No more was said of the matter until the following Sunday morning. We had family council previous to the first session of conference. At the conclusion of council, Dad passed out paper and pencil to all five of the children. There was still some reluctance, but when the meeting began, the children diligently performed their duty. It was one of the most amazing conferences we have ever enjoyed in our home. It was quiet. The children were actively involved in the meeting.

At its conclusion, the first comment was, “That’s the shortest conference I’ve ever heard.” They seemed pleased with their efforts. Our fourteen-year-old daughter decided that she would prepare her home evening lesson for the following evening from the notes she had taken.

Much good came from that day. We all listened, really listened, to conference, and as a result incorporated much of what we heard into our family life. It was such a good experience, in fact, that upon the suggestion of our seven-year-old son, we have decided to take notes on the talks at our stake conferences as well. Maxine Humphrey, Centerville, Utah

When Memories Surface

Have you delayed writing your personal history because you didn’t keep a diary in your early years? Take courage! After years of using this same excuse, I finally found a solution and have had a wonderful time reconstructing the past. Not only is my conscience relieved, but I have enjoyed reliving many long-forgotten experiences and have profited by reviewing others that were not so enjoyable.

Actually, my stumbling block was not a total lack of journals and diaries—only the first nineteen years of my life were undocumented. But since a personal history should begin at the beginning, how could I go about writing of that period in my life? My solution involved cutting up paper into three-by-five-inch scraps, and then, as memories of childhood surfaced, I wrote a few words about each on a piece of paper: “Sunday School in the basement of the old tabernacle”; “Tiffany light shade in grandma’s dining room”; “the $.15 broken window.”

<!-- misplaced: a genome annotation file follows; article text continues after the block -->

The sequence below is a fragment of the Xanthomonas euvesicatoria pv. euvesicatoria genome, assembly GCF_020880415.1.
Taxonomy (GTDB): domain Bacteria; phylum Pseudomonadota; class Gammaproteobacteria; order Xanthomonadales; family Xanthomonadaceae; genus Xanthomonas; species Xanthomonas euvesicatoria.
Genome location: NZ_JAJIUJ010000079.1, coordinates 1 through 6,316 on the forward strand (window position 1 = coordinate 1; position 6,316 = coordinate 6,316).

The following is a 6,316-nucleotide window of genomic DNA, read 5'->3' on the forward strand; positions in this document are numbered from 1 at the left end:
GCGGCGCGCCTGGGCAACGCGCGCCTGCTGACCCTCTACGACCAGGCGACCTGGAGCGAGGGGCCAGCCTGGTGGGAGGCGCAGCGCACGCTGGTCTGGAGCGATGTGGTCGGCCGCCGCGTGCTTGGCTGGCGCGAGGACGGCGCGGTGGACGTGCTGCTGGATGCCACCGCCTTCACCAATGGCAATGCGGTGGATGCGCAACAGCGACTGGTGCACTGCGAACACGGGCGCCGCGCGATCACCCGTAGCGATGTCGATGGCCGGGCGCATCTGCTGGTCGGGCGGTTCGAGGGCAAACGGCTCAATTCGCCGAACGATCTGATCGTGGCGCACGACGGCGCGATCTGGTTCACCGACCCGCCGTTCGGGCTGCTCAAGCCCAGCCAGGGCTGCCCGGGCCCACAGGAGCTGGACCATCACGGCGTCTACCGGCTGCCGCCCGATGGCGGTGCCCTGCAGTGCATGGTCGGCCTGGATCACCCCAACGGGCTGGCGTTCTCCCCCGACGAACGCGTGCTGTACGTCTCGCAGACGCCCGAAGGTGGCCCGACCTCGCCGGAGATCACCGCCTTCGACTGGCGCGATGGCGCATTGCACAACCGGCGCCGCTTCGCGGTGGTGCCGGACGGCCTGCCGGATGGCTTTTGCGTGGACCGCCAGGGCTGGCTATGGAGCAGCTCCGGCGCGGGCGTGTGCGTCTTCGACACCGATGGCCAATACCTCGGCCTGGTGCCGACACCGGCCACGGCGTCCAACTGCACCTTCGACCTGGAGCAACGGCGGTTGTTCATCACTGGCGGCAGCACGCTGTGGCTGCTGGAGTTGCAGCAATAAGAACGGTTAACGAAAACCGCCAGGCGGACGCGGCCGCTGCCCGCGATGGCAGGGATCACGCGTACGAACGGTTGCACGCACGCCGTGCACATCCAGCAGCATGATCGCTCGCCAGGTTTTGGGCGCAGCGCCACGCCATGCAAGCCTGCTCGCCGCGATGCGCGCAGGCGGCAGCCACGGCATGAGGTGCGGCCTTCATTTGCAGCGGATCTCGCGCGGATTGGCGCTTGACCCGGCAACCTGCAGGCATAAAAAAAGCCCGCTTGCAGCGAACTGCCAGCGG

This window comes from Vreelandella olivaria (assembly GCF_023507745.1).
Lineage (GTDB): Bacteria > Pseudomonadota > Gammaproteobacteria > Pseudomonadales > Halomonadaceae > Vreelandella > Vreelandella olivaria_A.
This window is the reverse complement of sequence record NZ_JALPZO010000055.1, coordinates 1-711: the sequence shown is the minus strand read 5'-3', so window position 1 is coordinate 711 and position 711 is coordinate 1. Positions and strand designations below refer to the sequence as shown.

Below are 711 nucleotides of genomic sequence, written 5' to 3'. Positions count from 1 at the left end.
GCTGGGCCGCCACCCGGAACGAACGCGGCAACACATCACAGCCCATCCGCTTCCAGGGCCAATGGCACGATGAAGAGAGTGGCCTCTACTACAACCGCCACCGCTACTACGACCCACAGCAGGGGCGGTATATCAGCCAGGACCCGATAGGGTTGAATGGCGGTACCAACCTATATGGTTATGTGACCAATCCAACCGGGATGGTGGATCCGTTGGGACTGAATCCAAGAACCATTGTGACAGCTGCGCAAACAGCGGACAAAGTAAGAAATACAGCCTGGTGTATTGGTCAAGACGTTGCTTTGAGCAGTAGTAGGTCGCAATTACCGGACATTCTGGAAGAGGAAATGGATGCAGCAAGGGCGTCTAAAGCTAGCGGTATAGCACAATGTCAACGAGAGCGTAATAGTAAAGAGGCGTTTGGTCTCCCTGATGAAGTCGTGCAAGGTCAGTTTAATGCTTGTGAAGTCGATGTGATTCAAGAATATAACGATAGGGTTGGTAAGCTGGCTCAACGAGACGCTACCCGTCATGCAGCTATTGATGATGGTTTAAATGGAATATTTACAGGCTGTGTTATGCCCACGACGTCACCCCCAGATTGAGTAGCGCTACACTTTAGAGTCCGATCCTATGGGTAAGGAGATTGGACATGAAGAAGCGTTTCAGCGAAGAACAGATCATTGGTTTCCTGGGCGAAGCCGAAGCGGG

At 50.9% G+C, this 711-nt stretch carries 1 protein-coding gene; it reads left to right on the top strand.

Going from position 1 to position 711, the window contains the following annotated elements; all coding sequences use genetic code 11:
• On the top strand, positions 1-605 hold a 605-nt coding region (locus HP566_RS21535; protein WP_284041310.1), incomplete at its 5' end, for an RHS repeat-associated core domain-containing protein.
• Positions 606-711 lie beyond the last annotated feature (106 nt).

For a while I carried pieces of paper with me so that memories could be jotted down before they were forgotten again; and I was careful to limit my jottings to only one item on each piece of paper.

When I felt that I had enough notes to begin writing, I arranged them roughly in chronological order, and my life story began to take shape. As I wrote, other memories flooded in and were quickly noted on scraps of paper. It was fun to remember people and things from forty years ago: a lesson in honesty when, at age five, I had broken a neighbor’s window; getting stuck part way through recitation of the Thirteenth Article of Faith in sacrament meeting at age ten; experiencing for the first time a spiritual confirmation of the truthfulness of the gospel. And there were long-forgotten friends to be remembered—wherever could they be now?

This “card-indexing” of memories could cover as many years as needed. It is also profitable as a stock-taking exercise. When I dipped back into the formative years, besides remembering and savoring the sweet experiences, I reviewed episodes that I would not like to repeat, and resolved to be better than I had been in the past. On the whole, though, I determined that my record might be a source of both inspiration and instruction to my descendants. Robert J. McCue, Victoria, British Columbia, Canada

[illustrations] Illustrated by Beth Marion